TIME People

Why the Official Search for Amelia Earhart Was Abandoned

Amelia Earhart
Seattle Times/JR Partner/Getty Images Studio portrait of Earhart, 1928.

The search for the famed aviator, who went missing in 1937, has resumed

It’s been decades since Amelia Earhart’s last broadcast was received in early July of 1937, and interest in finding out what happened to her has never fully disappeared. That fact was highlighted on Tuesday by news that the International Group for Historic Aircraft Recovery is undertaking a new mission to the South Pacific island where she is suspected to have crash-landed.

But, although the group has said there’s evidence the search will be in the right place, the hunt for Earhart is notorious for frustrating those it captivates—starting with the very first people who tried to solve the mystery.

Earhart had set off from Miami on June 1, accompanied by navigator Fred Noonan, aiming to fly around the world. They had made it a good chunk of the way within the first month, but public interest was sparing. Though Earhart was the most famous female pilot in the world, circumnavigation was no longer such a shocking feat and there was no scientific knowledge to be gained from the flight.

On July 1 they took off from New Guinea, headed across the open ocean bound for Howland Island, more than 1,500 mi. southwest of Hawaii. “With typical stunt flyer’s negligence, Miss Earhart did not bother to reveal her position along the way,” TIME noted the following week. Eventually that vessel picked up a message saying that she was low on gas but could not yet sight the island. That was the last they heard from her.

Initial rescue teams were hopeful—her plane should have floated—but a freak storm struck just as the U.S. Navy was setting out to look for her. Stray radio signals that seemed to be an SOS from her were picked up as far away as Wyoming, but there was no way to know where they were coming from or if they were the real thing.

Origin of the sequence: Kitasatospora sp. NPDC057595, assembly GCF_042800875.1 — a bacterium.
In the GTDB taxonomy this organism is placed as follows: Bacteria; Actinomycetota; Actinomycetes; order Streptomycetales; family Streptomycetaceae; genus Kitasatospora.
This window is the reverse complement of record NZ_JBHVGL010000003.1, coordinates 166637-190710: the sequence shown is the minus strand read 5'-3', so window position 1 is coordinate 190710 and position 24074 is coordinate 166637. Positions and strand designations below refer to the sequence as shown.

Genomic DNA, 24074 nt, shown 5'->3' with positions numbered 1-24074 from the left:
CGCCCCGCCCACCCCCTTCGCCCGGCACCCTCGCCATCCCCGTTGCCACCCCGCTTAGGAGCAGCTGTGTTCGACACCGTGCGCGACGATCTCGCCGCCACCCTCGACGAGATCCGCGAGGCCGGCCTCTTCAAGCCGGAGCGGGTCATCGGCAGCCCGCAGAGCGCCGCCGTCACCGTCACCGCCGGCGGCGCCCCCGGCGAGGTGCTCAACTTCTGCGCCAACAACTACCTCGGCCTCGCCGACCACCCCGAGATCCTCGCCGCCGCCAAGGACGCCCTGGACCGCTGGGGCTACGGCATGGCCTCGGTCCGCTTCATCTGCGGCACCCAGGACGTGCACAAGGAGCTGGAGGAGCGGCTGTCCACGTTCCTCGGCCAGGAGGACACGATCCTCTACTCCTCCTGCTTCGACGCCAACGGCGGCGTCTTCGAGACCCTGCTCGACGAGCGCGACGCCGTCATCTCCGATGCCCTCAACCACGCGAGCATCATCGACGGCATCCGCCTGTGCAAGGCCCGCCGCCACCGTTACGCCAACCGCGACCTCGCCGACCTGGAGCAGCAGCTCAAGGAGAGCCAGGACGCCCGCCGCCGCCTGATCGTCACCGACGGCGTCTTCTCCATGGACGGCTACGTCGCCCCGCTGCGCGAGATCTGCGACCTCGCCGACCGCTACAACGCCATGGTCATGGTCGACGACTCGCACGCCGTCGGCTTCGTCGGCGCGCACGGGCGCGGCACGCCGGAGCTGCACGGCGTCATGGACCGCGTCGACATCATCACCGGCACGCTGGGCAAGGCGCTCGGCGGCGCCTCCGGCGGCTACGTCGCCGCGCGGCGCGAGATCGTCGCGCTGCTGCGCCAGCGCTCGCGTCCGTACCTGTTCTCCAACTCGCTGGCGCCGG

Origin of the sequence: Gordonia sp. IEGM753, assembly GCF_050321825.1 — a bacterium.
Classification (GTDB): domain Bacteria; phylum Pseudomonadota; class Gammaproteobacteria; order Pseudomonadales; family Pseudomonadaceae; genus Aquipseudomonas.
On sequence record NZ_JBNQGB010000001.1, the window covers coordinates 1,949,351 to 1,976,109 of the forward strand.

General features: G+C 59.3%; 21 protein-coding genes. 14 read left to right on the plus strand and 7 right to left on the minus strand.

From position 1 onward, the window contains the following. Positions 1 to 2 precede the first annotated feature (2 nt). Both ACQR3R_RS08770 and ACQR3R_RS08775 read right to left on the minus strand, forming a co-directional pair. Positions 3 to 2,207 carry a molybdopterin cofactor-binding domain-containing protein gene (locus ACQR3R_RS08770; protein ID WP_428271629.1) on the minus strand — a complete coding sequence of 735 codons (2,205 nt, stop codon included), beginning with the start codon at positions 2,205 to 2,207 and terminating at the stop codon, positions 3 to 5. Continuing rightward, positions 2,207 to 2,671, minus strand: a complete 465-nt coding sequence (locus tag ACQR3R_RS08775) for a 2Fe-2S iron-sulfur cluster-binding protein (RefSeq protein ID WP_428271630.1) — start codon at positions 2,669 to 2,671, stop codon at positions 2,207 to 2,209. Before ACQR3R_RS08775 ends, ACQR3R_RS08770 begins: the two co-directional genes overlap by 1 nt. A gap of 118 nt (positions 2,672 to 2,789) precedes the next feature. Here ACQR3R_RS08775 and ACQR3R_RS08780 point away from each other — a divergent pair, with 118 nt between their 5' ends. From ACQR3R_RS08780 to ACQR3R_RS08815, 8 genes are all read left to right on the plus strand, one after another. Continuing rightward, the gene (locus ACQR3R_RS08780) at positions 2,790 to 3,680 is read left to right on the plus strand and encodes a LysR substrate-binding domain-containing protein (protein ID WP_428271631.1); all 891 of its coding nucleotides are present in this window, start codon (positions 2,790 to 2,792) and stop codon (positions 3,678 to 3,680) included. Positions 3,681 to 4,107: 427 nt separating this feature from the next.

The following week, coverage of the disappearance had lost some of its initial optimism. “Last week the likelihood was approaching sad certainty that Amelia Earhart Putnam had made headlines for the last time,” TIME noted. Investigation had revealed that the position-update oversight wasn’t the only evidence that Earhart had gotten cocky. Her plane was not equipped with the best navigational tools available, and Earhart had decided that attaching a trailing antenna to it, which would have allowed the Coast Guard ship to ping her craft in order to narrow down the search, would be “too much bother.”

Given mounting evidence of at worst hubris and at best terrible planning, it was getting hard to ignore the cost of looking for her. The Navy had turned out to conduct the search, and TIME reported that it was costing $250,000 a day—and endangering the lives of the searchers—even as the possibility was decreasing of finding either Earhart or Noonan alive.

Finally, the headline in the last issue of TIME that July made the situation clear: “Search Abandoned.”

While its commanders gritted their teeth and hoped fervently for no mishaps, 60 of the aircraft carrier Lexington’s complement of 62 planes took the air near the point where the International Date Line crosses the Equator. Later the searching force was cut to 42 planes. One day the Lexington’s 1,500 sailors roasted under a fierce sun and the aviators smeared their faces with protective grease; another day, tropical squalls sent planes scurrying back to the ship. At week’s end, having swept an area roughly the size of Texas, the Lexington pointed home for San Diego.

And it wasn’t just the search that was being abandoned; the whole culture of celebrity aviation was coming to an end. Congress was considering making it illegal for the Navy to spend money on search-and-rescue for flights that were of neither scientific nor commercial value, and government aviation officials were cracking down on permissions for daring flights. “From now on no individual will be permitted to take off on any ocean or round-the-world flight that smacks of a stunt,” TIME quoted the Assistant Secretary of Commerce, John Monroe Johnson.

In January of 1939, Amelia Earhart was officially declared dead. Still, there was no way to stop private groups from looking for her—a hunt that continues to this day.

TIME Baseball

The Disappointing Reason Babe Ruth Left Baseball

Hulton Archive / Getty Images Babe Ruth wearing his New York Yankees uniform and cap, circa 1935

The Great Bambino announced his retirement on June 2, 1935